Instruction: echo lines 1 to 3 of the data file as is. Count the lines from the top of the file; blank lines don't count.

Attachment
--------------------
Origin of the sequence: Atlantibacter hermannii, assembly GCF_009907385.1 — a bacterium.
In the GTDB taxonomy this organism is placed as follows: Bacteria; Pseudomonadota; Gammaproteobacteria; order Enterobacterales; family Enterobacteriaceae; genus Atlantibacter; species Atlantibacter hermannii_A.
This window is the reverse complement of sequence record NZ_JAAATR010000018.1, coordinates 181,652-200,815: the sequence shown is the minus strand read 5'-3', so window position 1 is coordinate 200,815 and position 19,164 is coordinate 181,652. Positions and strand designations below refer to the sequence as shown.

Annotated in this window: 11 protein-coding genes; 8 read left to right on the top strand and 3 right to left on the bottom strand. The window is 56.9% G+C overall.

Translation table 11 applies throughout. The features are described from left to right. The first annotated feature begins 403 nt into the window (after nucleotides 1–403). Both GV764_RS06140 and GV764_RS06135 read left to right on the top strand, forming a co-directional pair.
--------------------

Origin of the sequence: Atlantibacter hermannii, assembly GCF_009907385.1 — a bacterium.
In the GTDB taxonomy this organism is placed as follows: Bacteria; Pseudomonadota; Gammaproteobacteria; order Enterobacterales; family Enterobacteriaceae; genus Atlantibacter; species Atlantibacter hermannii_A.
This window is the reverse complement of sequence record NZ_JAAATR010000018.1, coordinates 181,652-200,815: the sequence shown is the minus strand read 5'-3', so window position 1 is coordinate 200,815 and position 19,164 is coordinate 181,652. Positions and strand designations below refer to the sequence as shown.